South West Public Health Forum

PHAIWA were invited by the South West Public Health Unit to facilitate and deliver two workshops (Advocacy 101 & Public Health Planning in Local Government) at the South West Public Health Forum on July 24th & 25th 2014. This event aimed to increase skills and build capacity for regional health promotion staff to work in a changing and challenging public health environment. Delegates attended from WACHS Public Health - health promotion staff from the Great Southern, Wheatbelt and Goldfields regions, as well as from related Non Government organisations and Local Governments.

The two-day forum featured the following workshops and presentations:

  • Motivational presentation from Simon Frayne, 'What is Health?'
  • Official opening from WACHS SW Regional Director Ms Grace Ley
  • Welcome to Country from Ms Norah Dann
  • Dr Naru Pal, WACHS Public Health Physician, 'Setting the Scene'
  • Dr Tarun Weeramanthri, ED Public Health Division WA Health, 'Centres and peripheries of excellence: bridging the metro-rural divide"
  • David Naughton, Project Director Southern Inland Health Initiative WA Health, 'Primary health care and linkages with health promotion'
  • 'Public health planning in local government' workshop, Dr Mel Stoneham, PHAIWA Deputy-Director
  • Snapshots presentations of public health initiatives from across the regions
  • Advocacy workshop, Emily O'Connell, PHAIWA Project Officer
  • Peter Kenyon, Bank of I.D.E.A.S, 'Tools for engaging and working with communities'

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Forum delegates getting active during a workshop activity




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Delegates from government, local government & community organisations sharing ideas and developing networks




Media Training for Aboriginal Advocates

On July 5th PHAIWA held a media workshop at the Rural Health West Aboriginal Health Conference. A total of 14 delegates from various health and medical organisations around Australia attended the hands-on workshop to gain tips on how best to advocate for Aboriginal health in the media.

PHAIWA Deputy-Director Dr Mel Stoneham provided context for the workshop by summarising her recent research finding that negative Indigenous health coverage reinforces stigma towards Aboriginal people. The workshop also included a practical media release activity where participants worked in groups to draft a media release to tell a positive story about Aboriginal health.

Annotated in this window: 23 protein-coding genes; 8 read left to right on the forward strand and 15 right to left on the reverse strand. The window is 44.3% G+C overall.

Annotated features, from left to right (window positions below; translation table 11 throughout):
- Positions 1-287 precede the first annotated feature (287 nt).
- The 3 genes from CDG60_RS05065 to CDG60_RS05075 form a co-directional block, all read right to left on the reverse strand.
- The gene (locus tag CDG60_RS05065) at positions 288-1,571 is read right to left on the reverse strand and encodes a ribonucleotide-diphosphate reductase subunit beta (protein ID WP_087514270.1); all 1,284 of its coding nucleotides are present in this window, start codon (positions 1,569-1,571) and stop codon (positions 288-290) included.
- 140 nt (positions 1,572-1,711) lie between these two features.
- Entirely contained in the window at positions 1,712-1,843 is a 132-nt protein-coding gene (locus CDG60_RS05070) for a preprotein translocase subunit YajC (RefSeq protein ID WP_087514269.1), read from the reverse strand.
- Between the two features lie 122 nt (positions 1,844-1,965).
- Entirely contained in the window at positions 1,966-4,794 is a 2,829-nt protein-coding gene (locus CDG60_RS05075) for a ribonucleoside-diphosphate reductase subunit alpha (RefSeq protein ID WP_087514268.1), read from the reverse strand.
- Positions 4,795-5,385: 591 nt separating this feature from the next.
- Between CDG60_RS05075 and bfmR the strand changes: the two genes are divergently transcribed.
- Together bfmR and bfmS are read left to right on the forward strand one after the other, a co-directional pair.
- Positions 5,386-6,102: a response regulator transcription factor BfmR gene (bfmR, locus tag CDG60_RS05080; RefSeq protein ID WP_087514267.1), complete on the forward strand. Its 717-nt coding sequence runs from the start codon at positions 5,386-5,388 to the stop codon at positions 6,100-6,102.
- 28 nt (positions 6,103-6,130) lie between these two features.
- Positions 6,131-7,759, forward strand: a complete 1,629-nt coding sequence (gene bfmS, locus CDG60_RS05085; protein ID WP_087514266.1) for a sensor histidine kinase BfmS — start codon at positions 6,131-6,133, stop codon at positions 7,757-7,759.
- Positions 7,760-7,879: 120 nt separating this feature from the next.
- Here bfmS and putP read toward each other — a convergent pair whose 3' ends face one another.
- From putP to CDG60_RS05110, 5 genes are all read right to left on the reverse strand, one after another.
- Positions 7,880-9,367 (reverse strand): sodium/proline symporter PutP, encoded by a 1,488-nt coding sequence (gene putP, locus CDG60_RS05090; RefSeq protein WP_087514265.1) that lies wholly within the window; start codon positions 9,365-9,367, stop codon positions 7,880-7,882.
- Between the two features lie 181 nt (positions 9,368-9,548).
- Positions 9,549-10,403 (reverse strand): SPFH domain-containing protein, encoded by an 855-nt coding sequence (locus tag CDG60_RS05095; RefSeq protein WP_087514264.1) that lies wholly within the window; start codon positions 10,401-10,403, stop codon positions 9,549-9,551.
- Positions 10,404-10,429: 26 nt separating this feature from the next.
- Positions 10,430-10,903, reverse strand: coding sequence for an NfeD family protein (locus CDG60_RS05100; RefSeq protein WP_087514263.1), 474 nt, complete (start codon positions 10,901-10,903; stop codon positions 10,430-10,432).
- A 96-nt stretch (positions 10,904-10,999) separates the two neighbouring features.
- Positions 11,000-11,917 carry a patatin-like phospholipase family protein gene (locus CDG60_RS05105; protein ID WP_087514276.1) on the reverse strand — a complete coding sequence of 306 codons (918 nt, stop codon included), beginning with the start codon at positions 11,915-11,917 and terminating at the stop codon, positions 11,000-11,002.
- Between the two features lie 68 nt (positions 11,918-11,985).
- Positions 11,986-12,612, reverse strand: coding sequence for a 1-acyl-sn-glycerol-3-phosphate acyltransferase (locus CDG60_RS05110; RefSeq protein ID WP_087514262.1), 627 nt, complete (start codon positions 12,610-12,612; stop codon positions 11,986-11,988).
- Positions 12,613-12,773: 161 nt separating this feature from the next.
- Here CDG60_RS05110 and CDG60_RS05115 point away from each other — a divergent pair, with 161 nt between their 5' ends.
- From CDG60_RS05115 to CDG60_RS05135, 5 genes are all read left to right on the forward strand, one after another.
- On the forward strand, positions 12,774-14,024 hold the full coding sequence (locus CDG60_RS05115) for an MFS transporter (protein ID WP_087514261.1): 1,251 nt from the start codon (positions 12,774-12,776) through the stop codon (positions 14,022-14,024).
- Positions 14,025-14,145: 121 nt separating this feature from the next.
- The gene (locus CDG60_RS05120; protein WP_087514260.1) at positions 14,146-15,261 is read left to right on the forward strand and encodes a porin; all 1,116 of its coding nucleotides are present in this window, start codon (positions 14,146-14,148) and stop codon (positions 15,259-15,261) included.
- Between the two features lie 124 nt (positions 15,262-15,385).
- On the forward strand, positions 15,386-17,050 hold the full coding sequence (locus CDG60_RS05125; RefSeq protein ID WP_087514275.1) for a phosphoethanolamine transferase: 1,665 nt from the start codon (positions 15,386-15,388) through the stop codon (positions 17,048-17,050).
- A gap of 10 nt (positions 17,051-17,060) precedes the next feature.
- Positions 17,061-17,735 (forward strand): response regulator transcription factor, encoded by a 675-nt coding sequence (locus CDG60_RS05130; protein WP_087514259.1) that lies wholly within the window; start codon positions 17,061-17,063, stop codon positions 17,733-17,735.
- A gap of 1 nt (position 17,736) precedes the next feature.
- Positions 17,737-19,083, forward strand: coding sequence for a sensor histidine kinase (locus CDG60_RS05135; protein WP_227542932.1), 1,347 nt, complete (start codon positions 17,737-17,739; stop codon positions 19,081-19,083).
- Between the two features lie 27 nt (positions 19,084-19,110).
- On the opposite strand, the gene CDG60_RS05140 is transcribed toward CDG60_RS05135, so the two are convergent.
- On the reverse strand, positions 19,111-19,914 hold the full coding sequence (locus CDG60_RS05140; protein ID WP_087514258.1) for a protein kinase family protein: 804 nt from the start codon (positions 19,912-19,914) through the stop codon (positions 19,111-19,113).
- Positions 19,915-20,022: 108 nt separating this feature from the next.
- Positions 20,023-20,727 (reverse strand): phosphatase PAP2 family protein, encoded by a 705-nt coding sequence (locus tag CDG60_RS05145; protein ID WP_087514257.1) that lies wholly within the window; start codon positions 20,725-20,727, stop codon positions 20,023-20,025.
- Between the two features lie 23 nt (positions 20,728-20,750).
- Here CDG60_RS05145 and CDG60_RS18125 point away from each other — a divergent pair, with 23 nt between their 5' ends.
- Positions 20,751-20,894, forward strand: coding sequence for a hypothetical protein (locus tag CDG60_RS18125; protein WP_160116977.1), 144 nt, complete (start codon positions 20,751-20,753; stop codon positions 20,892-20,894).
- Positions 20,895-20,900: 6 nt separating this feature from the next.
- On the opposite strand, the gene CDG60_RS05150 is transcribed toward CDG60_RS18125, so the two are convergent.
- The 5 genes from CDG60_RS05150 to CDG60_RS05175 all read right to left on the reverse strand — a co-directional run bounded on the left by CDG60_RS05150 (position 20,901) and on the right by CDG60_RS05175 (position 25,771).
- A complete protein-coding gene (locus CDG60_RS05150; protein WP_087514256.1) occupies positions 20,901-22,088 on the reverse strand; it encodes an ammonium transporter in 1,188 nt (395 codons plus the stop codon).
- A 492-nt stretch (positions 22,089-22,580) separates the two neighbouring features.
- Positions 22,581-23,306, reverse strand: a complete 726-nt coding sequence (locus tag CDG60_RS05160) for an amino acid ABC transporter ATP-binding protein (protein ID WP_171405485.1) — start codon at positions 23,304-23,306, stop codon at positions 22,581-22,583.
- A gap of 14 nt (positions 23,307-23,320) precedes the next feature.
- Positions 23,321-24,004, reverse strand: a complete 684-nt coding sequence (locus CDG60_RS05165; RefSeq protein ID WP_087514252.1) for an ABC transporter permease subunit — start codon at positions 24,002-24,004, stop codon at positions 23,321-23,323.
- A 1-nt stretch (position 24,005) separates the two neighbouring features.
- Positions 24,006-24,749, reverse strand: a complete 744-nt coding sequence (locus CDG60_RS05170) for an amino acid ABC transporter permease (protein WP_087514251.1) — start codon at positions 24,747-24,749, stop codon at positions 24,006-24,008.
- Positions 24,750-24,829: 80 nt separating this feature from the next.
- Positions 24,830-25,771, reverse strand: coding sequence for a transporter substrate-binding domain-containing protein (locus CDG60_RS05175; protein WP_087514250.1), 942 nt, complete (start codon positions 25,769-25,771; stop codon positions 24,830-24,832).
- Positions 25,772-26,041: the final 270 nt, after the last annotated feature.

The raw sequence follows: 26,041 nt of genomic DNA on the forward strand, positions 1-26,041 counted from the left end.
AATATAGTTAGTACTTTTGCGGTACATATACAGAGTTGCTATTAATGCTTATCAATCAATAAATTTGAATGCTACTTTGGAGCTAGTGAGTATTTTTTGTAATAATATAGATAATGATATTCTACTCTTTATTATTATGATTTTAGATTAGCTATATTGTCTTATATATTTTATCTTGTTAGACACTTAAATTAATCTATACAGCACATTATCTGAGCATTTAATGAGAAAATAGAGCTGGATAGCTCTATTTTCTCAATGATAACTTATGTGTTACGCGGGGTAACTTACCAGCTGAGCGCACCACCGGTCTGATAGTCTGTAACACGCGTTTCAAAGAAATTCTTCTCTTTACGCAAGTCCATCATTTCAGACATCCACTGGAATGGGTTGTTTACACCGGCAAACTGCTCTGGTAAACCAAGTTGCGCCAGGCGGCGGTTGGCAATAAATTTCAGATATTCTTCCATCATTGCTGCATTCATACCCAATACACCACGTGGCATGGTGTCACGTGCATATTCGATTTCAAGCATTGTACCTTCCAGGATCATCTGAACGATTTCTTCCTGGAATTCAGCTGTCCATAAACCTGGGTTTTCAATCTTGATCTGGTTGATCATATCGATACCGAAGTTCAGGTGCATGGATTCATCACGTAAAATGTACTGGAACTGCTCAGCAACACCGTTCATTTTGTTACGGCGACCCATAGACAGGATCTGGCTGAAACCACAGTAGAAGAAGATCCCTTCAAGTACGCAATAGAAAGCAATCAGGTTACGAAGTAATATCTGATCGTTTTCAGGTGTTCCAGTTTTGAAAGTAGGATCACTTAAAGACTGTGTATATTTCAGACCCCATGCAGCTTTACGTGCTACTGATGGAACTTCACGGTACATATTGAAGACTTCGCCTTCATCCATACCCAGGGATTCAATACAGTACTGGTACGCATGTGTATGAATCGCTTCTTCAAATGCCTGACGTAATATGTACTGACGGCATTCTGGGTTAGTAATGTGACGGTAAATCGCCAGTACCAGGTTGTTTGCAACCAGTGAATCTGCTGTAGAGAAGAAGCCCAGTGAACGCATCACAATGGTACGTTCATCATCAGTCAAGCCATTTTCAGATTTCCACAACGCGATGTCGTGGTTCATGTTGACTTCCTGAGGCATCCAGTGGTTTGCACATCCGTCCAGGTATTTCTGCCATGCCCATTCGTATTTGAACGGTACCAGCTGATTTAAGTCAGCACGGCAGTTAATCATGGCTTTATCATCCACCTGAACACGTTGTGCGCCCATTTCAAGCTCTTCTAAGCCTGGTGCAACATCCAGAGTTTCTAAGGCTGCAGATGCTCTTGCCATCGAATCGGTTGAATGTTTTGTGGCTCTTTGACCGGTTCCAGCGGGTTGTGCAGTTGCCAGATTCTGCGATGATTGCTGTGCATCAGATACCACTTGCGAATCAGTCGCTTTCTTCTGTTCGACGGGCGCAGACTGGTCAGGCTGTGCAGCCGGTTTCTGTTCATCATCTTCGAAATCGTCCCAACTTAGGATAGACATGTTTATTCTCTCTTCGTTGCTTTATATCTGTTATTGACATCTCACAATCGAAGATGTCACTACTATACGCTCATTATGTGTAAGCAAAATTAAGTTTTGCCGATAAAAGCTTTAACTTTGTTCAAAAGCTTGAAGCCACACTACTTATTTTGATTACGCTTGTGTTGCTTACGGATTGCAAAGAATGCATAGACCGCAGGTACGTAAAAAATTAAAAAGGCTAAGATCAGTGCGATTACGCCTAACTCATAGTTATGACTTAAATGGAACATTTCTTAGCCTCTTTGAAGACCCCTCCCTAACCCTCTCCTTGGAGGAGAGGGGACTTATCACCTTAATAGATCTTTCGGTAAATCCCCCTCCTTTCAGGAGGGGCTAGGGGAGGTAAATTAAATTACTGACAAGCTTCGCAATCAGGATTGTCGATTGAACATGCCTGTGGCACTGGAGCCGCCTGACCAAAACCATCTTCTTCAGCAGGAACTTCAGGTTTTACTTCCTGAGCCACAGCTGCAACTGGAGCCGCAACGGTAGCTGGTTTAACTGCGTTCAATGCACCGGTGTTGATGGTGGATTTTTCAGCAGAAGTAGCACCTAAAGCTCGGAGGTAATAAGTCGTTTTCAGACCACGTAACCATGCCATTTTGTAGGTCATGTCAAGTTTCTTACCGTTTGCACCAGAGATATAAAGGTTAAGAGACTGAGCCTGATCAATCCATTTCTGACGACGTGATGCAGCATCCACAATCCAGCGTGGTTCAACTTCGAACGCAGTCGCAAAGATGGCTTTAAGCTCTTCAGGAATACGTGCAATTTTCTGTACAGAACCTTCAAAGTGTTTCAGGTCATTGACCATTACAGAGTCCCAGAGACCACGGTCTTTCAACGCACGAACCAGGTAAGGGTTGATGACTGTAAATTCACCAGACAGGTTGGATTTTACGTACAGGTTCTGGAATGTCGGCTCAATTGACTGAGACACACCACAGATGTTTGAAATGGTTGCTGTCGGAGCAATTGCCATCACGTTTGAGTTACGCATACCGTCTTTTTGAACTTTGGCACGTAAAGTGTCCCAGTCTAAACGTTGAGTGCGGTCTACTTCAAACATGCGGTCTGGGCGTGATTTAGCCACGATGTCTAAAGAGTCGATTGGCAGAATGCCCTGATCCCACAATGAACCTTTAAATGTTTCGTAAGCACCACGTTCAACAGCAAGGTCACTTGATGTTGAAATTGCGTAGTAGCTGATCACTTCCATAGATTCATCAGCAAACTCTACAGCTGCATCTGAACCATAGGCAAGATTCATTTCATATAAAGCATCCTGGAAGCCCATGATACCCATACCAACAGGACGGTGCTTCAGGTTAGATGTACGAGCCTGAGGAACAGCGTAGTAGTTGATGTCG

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  Workshop participants brainstorming for the media release activity


Advocacy Workshop - Kalgoorlie


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Brainstorming session with workshop participants, 'what is advocacy?'

On the 20th of June, PHAIWA visited Kalgoorlie to deliver an 'Advocacy and Media' workshop to 18 health professionals from the WA Country Health Service (Goldfields), Cancer Council WA, Goldfields-Midwest Medicare Local, and Bega Garnbirringu Health Service. This workshop provided attendees with an insight into the work of PHAIWA, an introduction to public health advocacy, and an outline of strategies which are of use for their advocacy efforts.

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Presentations from Jordan Cutts, GWN7 reporter, and Michael Dulaney, Kalgoorlie Miner journalist

Presentations from members of the local media provided participants with a valuable insight into how they may best work with the media to get positive exposure of their public health message, as well as how to use the media as complementary strategy for their advocacy efforts. The workshop was also featured in the Kalgoorlie Miner the next day (see attachment).

PHAIWA followed on from these presentations by working with the participants to develop either a media release or a letter to the editor. This session was positively received by participants, with numerous individuals commenting in their evaluation that the opportunities to hear from local media representatives were the highlights of the workshop.

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Participants engaged in group work for the media release activity

PHAIWA also presented a session on the use of e-advocacy as an effective advocacy strategy. All participants engaged in a hands-on activity to develop a potential poll question which could be used to complement an advocacy campaign. A discussion about the best way to work with politicians also provided participants with an opportunity to consider how they can communicate with decision-makers about public health issues.
Overall, the workshop provided participants plenty of opportunities to discuss issues that concerned their work in the local community and consider how various advocacy strategies could be implemented to enhance public health efforts. The final evaluation showed that 100% of participants either agreed or strongly agreed that the workshop increased their knowledge of how to work with the media, and 94.5% strongly agreed or agreed that the workshop increased their knowledge of developing a comprehensive advocacy strategy.

This workshop was part of PHAIWA's capacity-building program which provides tools, resources and skills to organisations and individuals to improve their ability to achieve effective advocacy. Workshops are presented as part of PHAIWA's Capacity Building & Professional Development Project, funded by Healthway.

For organisations wishing to organise advocacy training, please download the expression of interest form from here or contact Emily O'Connell on This email address is being protected from spambots. You need JavaScript enabled to view it. or phone 9266 1544.